Allied Works and the Museum of Arts and Design completed a major adaptation of 2 Columbus Circle, a 1963 building designed for the grocery magnate Huntington Hartford by noted architect Edward Durell Stone. By the late 1990’s the building had fallen into disuse and disrepair, and was held by the City of New York until a suitable organization could be found to restore and operate the facility.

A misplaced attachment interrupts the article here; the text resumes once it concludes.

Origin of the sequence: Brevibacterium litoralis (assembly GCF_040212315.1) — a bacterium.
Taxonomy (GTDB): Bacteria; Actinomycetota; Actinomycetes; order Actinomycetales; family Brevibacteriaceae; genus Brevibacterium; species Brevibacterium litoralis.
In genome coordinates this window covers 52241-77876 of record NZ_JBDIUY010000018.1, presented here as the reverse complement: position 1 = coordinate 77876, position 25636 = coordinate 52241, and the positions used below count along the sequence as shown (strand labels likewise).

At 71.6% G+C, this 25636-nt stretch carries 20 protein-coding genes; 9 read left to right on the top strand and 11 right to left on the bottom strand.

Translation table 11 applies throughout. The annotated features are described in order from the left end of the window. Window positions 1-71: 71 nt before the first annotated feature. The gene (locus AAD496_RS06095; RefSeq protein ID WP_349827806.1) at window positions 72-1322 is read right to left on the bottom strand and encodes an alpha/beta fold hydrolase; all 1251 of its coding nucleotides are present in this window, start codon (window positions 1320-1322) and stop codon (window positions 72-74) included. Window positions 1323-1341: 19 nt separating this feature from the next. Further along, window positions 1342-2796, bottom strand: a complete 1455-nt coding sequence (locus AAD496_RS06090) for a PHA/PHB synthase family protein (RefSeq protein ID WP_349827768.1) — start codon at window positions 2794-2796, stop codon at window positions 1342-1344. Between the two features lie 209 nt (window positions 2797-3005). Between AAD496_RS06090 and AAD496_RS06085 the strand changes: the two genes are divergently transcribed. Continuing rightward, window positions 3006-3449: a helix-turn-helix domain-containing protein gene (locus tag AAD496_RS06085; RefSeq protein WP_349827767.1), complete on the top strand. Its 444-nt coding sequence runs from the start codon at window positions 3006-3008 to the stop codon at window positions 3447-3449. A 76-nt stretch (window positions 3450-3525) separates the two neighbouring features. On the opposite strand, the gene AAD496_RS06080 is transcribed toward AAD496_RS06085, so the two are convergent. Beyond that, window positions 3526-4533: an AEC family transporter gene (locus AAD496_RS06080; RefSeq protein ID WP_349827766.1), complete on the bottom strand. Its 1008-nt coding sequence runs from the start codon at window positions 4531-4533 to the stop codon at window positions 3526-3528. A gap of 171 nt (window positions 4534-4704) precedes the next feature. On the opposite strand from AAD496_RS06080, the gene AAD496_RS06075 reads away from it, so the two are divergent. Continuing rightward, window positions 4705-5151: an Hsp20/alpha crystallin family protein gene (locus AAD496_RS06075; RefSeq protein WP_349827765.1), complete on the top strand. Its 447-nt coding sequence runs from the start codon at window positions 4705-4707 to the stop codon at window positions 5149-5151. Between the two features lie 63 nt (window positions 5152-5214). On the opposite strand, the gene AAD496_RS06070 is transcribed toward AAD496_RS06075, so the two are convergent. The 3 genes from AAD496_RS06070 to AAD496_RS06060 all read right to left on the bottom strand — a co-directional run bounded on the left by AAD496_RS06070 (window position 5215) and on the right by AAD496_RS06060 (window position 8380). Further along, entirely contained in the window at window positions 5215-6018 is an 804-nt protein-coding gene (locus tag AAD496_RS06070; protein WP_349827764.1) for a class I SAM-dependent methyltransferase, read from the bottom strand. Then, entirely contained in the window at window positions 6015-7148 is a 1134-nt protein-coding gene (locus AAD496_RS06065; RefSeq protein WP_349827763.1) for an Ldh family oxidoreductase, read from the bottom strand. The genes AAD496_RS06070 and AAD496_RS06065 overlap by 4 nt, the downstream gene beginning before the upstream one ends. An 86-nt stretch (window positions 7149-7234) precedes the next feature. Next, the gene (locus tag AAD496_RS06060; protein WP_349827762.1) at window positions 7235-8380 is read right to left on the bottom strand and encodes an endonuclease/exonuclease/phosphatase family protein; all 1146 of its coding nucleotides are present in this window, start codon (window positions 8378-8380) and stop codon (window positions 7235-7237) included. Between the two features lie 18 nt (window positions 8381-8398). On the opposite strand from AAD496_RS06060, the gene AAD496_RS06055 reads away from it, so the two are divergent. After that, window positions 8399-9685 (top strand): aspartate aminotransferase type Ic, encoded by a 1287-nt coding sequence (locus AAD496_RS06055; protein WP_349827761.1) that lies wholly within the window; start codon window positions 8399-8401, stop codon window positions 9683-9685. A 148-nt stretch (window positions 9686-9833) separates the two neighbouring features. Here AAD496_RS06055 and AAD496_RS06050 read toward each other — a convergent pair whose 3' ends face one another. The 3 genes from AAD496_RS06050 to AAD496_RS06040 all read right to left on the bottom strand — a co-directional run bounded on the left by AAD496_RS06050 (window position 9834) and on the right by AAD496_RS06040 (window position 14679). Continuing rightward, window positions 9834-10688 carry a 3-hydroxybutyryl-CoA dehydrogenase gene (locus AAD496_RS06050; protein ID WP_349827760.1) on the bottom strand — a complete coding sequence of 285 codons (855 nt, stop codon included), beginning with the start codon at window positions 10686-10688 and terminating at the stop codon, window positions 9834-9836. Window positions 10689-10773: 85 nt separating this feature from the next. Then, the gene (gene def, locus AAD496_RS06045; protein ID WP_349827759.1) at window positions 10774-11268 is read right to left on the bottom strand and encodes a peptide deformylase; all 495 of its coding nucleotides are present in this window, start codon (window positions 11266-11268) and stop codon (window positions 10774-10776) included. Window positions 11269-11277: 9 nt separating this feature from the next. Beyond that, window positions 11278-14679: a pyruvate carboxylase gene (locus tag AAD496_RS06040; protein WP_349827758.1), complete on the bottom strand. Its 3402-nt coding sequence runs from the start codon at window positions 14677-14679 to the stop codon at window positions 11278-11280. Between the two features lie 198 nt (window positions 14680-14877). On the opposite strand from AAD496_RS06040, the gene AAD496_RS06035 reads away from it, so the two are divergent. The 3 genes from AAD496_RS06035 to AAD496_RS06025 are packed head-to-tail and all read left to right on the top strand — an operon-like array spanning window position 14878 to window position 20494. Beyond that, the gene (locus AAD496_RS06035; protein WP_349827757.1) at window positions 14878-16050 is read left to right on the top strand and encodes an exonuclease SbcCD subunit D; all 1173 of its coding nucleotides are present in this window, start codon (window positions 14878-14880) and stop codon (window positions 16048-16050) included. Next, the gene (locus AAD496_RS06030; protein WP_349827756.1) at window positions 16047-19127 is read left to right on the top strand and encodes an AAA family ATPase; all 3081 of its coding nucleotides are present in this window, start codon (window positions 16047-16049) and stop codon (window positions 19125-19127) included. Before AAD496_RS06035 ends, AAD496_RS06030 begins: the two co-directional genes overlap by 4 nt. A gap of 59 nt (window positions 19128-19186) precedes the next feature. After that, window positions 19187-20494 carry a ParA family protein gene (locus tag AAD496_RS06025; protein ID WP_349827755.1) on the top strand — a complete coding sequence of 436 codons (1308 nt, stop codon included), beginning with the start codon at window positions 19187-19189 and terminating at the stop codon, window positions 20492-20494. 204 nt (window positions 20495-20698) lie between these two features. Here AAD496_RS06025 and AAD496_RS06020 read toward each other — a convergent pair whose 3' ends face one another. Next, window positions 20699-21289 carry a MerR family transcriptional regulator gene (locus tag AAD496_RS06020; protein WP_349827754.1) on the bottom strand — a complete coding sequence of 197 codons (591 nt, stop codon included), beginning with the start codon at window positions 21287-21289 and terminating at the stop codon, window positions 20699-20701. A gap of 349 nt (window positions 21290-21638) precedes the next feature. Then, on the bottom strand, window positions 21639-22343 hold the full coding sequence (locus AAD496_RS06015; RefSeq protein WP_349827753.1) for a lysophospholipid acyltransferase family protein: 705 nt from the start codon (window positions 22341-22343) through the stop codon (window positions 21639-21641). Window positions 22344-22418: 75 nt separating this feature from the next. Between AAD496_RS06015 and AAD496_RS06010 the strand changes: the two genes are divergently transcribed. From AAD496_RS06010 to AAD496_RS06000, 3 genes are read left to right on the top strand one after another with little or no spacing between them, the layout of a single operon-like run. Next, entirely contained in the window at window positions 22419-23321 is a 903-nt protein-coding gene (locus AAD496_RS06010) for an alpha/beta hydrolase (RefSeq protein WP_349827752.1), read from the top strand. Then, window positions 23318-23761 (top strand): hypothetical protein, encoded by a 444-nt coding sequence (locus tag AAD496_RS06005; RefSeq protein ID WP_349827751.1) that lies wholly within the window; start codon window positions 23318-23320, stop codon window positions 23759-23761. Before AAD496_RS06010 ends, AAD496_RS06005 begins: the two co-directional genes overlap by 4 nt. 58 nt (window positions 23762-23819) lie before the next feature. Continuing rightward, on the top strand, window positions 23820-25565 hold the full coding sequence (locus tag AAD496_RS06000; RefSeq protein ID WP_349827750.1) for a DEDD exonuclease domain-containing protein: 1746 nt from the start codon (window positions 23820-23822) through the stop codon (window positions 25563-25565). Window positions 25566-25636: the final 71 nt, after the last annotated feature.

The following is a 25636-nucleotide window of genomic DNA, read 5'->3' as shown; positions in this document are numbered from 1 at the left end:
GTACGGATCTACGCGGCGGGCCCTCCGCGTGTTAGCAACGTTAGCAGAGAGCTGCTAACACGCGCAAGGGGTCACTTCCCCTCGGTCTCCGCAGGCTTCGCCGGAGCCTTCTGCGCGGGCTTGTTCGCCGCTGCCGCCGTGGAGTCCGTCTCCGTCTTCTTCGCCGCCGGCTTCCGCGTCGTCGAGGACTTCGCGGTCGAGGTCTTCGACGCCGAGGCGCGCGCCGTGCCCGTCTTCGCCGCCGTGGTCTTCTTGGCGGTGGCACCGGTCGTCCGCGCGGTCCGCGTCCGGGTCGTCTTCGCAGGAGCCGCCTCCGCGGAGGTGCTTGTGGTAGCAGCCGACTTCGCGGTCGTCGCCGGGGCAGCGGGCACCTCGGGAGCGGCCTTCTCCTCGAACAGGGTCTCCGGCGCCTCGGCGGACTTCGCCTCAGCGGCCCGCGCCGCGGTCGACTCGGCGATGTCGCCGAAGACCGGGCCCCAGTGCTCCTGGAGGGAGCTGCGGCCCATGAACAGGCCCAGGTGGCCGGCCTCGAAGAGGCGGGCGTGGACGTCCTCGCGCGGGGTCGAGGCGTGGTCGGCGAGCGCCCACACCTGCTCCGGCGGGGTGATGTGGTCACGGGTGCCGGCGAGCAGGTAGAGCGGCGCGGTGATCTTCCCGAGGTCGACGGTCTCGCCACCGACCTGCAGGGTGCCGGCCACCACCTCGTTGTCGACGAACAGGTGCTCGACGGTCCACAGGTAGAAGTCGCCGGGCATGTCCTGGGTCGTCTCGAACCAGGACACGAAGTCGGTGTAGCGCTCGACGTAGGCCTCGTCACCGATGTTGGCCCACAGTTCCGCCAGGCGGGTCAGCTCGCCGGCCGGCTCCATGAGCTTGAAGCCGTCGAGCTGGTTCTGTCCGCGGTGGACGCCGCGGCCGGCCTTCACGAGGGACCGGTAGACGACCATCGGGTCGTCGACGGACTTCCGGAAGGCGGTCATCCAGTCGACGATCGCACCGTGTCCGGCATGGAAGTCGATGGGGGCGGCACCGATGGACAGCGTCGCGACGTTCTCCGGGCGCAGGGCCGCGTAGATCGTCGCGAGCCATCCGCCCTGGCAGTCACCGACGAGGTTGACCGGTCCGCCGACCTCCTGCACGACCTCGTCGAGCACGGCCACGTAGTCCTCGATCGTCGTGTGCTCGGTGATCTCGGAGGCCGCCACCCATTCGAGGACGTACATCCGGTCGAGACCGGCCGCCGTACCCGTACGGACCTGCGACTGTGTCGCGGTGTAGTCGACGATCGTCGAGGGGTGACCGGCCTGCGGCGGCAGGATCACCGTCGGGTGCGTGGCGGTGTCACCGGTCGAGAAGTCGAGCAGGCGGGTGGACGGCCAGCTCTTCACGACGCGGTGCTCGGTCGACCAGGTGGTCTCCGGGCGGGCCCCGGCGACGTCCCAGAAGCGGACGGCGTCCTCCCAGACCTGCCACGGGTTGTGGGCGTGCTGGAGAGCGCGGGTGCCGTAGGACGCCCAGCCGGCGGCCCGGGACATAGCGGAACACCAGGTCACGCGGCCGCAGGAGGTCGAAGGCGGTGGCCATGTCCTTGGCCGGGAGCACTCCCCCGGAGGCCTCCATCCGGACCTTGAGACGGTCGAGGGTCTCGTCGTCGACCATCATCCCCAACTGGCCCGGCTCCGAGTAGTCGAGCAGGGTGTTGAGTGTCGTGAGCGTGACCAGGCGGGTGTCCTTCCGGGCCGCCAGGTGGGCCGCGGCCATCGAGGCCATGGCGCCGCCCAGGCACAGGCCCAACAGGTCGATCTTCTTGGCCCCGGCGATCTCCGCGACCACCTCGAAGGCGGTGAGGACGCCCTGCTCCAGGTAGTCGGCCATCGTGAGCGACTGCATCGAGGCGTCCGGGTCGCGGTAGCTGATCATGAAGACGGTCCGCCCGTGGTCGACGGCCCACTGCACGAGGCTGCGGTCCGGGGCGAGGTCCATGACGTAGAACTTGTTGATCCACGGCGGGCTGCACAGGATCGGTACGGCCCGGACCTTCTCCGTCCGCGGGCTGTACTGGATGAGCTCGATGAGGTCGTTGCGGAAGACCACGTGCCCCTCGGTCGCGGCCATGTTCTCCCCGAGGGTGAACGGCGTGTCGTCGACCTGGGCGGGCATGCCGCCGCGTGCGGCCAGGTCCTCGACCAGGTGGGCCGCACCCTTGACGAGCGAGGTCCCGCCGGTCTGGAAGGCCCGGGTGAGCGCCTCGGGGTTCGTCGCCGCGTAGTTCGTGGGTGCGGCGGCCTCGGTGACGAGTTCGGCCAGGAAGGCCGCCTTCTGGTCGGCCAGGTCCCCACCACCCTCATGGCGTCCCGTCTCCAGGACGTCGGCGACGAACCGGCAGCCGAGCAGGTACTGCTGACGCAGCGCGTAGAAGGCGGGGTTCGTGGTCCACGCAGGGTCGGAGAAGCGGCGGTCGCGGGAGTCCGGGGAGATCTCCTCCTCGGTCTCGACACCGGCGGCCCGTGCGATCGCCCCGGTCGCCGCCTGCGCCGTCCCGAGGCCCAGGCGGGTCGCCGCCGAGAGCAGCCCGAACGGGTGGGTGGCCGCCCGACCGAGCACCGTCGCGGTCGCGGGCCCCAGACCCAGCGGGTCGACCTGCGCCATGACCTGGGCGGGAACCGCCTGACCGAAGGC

The design opens the building to natural light and views to Central Park and city on all sides. A series of cuts open the building’s concrete shell, each one a continuous line that unites the façade, walls, floors and ceilings. This single act transforms and edits the building from a closed volume to a light-filled, cantilevered structure. Inset with transparent and fritted glass, these cuts weave across the new terracotta-tiled façade. Each of the 22,000 tiles is finished in an iridescent glaze—designed by artist Christine Jetten and fabricator Royal Tichelaar Makkum—that changes with the time of day and point of view. With prospects along Broadway, across the Park, and to the Hudson River, the Museum offers new connections between the creative works it houses, the programs and artists it supports, and the life of the city.